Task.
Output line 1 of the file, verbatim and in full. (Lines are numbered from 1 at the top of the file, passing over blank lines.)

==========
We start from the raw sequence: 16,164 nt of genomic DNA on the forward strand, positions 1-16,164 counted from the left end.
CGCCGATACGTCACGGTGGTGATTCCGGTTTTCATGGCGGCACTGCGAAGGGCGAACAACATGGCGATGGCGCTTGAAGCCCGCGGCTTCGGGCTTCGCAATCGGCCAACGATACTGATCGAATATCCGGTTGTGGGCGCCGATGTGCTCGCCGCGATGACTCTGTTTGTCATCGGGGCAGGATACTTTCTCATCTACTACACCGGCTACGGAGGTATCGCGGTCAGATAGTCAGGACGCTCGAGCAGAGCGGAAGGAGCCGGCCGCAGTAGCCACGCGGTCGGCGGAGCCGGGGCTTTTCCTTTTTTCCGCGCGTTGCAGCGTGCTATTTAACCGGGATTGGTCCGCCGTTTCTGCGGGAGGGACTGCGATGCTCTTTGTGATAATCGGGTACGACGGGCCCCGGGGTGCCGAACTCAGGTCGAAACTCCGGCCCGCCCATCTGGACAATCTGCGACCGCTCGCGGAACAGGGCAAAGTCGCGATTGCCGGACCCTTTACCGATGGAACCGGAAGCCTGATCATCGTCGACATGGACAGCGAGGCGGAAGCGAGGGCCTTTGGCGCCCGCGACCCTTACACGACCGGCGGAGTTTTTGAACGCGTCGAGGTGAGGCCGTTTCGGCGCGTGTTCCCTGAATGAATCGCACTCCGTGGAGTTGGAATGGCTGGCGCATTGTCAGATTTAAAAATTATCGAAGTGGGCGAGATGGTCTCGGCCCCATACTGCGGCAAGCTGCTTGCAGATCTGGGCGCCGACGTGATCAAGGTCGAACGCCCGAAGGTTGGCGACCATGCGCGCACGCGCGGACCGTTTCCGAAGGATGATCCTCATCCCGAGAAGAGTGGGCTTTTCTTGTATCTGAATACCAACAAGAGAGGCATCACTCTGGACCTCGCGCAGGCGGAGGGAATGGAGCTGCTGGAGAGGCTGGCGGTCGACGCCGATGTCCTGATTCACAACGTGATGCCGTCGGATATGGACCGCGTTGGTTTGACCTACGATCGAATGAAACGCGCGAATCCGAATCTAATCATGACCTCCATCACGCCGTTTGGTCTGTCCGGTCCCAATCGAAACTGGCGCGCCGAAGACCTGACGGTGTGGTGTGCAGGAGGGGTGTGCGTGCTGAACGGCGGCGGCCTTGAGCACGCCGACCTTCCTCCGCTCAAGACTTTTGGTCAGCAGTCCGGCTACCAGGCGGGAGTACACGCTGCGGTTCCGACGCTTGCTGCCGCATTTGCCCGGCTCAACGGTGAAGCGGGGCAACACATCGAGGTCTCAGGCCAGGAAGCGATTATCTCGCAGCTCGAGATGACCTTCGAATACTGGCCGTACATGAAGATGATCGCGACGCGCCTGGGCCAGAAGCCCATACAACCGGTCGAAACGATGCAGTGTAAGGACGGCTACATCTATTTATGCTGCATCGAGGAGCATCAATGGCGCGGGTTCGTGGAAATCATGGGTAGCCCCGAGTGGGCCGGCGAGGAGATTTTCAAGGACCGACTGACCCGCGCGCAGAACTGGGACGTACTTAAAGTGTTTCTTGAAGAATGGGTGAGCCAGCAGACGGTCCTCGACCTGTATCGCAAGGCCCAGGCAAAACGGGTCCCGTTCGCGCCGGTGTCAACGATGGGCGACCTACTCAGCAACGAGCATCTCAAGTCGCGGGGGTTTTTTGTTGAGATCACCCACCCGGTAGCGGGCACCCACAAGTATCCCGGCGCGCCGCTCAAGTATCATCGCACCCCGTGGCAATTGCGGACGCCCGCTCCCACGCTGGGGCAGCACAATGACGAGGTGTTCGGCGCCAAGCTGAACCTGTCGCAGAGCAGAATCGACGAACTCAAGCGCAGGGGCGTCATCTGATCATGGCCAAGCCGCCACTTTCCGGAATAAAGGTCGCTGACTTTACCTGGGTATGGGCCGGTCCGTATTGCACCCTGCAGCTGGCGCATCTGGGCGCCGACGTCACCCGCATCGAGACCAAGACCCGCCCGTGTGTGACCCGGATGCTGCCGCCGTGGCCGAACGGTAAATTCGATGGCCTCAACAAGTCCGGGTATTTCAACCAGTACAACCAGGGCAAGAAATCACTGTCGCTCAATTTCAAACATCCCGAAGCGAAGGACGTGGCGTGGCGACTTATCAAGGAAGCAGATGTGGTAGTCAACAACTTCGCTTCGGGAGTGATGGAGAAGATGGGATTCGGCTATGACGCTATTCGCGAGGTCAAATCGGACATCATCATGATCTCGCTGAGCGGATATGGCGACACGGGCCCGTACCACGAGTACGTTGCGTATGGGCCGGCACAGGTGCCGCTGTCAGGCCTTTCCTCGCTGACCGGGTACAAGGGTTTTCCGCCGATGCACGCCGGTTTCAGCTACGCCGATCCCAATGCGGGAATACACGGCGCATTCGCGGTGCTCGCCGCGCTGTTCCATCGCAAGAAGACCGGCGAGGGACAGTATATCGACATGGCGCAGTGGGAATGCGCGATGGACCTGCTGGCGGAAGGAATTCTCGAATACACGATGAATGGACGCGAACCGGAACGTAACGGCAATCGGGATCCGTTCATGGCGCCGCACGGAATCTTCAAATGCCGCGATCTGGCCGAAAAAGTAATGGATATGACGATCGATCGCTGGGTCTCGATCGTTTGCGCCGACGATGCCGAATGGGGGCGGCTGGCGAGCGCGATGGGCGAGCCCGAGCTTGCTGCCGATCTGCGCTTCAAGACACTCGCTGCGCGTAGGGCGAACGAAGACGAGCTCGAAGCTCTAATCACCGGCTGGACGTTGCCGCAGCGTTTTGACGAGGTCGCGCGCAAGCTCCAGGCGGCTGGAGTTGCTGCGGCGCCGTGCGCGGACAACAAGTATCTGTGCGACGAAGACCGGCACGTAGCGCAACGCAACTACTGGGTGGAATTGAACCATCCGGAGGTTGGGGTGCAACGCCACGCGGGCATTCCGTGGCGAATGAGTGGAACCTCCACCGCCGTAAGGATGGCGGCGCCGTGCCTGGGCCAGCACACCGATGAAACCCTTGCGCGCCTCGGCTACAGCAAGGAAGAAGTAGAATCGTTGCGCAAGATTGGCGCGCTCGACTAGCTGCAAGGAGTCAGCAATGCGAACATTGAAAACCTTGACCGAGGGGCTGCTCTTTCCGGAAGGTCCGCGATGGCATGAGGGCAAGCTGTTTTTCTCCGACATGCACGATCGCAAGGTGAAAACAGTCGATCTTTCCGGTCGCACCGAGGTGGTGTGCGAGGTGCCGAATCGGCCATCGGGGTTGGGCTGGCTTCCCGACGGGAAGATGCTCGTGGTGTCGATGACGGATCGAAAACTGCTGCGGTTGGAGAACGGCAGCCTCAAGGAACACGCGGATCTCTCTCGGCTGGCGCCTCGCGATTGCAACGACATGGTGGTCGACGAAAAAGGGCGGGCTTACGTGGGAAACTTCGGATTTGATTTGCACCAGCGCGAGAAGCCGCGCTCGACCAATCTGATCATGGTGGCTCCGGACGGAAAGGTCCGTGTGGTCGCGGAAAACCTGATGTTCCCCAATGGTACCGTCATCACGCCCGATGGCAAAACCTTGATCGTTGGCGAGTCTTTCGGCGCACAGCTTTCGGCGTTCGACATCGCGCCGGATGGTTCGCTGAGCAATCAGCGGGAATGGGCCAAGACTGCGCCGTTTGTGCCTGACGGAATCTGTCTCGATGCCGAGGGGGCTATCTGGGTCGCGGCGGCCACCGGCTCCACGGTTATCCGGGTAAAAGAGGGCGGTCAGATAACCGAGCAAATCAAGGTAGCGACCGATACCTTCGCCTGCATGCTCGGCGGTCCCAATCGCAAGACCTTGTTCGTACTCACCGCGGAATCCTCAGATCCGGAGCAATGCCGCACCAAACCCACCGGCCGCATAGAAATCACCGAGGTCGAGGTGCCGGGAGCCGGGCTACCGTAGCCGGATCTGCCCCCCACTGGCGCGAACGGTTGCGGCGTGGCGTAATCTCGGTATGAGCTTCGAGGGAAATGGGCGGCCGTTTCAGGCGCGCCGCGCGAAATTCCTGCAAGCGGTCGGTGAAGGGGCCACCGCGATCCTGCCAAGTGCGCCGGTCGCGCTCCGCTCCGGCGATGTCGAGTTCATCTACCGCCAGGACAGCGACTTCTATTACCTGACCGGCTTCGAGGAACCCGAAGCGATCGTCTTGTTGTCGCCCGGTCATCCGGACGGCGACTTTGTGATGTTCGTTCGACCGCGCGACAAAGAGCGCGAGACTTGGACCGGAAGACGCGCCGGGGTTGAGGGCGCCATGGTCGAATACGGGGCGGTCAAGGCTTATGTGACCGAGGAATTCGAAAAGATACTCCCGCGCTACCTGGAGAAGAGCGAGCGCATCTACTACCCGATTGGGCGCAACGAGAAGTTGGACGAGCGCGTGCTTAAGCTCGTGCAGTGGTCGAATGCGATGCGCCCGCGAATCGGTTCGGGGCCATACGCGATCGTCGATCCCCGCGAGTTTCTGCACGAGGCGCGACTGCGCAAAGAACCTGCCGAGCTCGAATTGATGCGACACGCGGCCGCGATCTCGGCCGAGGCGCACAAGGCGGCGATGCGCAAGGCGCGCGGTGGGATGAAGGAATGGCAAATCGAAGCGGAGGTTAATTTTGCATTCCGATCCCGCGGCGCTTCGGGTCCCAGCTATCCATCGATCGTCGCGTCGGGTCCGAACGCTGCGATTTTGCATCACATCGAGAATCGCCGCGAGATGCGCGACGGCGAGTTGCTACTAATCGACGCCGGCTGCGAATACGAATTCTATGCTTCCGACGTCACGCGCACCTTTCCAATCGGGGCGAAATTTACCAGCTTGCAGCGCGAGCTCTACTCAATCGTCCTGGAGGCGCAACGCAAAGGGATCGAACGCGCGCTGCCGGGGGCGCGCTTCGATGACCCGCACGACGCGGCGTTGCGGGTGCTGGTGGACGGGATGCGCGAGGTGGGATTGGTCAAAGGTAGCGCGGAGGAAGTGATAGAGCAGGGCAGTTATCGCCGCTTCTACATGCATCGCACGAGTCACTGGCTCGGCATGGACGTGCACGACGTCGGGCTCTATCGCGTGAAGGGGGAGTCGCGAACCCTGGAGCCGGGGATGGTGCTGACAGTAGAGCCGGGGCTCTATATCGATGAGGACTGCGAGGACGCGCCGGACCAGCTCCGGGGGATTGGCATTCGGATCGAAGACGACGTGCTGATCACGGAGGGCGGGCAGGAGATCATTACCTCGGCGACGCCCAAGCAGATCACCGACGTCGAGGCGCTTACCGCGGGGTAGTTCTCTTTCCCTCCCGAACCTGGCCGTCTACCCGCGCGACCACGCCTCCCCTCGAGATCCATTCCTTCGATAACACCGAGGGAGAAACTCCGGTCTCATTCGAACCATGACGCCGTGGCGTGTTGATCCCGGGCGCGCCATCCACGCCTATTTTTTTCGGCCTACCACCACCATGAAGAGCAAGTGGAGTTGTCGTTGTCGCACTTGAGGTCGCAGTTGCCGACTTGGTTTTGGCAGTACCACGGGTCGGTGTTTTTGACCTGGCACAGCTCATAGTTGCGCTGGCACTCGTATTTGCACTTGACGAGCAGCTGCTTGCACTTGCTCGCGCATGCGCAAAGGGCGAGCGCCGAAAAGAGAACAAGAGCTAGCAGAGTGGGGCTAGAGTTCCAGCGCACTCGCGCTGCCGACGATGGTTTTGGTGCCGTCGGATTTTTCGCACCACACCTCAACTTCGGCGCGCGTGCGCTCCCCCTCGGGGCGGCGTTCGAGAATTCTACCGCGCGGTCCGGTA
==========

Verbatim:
We start from the raw sequence: 16,164 nt of genomic DNA on the forward strand, positions 1-16,164 counted from the left end.